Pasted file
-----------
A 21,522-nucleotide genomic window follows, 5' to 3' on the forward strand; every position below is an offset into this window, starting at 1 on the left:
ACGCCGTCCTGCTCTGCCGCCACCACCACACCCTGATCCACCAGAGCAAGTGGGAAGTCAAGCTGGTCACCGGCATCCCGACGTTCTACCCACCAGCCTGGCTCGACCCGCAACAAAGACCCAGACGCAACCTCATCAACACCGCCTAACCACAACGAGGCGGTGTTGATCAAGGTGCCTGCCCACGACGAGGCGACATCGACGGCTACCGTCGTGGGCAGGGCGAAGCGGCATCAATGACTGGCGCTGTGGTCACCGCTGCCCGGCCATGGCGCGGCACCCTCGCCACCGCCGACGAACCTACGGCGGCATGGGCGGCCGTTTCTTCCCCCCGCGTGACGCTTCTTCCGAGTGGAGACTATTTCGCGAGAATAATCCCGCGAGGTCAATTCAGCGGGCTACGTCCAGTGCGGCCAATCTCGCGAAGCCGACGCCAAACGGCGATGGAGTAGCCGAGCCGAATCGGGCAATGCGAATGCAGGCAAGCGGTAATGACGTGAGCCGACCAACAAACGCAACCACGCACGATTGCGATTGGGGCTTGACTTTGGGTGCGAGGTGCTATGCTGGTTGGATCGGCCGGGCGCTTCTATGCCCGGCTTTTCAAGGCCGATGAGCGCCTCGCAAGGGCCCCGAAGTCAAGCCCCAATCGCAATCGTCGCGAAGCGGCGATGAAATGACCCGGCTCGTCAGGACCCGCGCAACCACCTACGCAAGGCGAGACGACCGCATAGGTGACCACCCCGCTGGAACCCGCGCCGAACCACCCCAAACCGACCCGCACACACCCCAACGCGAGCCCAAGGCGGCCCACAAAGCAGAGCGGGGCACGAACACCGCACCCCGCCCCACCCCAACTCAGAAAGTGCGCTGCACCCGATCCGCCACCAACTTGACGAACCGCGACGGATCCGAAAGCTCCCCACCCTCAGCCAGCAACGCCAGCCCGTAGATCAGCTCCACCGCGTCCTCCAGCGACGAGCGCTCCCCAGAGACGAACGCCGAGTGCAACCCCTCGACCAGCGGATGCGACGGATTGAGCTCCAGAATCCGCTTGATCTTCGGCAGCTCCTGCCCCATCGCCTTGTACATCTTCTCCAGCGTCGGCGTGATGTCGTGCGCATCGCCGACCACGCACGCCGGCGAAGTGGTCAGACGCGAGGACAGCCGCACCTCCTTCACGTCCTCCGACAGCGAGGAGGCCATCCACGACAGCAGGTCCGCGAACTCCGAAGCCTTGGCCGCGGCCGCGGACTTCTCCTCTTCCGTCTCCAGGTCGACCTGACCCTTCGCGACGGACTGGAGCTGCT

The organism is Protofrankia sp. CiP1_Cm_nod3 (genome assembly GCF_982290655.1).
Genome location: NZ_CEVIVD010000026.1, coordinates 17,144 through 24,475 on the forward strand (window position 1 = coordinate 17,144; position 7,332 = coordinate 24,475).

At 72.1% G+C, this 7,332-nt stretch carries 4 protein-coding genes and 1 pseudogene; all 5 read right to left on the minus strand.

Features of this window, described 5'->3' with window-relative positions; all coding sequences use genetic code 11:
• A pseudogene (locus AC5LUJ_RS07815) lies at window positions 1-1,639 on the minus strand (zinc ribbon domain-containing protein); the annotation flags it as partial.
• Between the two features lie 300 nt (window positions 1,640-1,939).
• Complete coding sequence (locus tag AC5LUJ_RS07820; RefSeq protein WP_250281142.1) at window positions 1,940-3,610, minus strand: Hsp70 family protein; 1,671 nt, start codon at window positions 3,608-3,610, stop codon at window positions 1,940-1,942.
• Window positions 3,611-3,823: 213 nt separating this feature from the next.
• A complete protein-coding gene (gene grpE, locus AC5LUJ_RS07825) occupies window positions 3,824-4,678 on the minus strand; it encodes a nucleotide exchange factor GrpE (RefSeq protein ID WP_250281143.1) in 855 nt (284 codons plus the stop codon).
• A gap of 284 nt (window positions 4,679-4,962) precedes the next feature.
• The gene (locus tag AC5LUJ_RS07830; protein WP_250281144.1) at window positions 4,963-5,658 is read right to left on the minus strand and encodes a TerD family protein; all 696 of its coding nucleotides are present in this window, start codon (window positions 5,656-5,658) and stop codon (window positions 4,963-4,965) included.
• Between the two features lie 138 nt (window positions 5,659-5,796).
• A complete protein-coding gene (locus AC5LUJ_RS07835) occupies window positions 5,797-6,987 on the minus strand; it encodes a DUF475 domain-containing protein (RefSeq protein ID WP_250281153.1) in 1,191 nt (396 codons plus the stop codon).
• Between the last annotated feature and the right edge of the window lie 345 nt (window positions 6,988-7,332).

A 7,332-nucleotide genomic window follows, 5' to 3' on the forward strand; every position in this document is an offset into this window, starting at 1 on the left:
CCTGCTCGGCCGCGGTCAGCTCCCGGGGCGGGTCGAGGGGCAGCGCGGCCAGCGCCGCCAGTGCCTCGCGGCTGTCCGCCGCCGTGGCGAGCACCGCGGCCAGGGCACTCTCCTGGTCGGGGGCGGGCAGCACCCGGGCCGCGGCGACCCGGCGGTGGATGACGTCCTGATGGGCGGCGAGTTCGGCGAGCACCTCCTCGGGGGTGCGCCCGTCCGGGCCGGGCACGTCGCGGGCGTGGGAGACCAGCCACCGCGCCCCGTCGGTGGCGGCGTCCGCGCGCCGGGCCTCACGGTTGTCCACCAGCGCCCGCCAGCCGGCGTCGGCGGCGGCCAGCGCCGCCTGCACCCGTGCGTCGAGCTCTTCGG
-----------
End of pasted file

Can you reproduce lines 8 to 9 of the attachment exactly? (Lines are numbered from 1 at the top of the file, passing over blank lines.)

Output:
• Between the two features lie 300 nt (window positions 1,640-1,939).
• Complete coding sequence (locus tag AC5LUJ_RS07820; RefSeq protein WP_250281142.1) at window positions 1,940-3,610, minus strand: Hsp70 family protein; 1,671 nt, start codon at window positions 3,608-3,610, stop codon at window positions 1,940-1,942.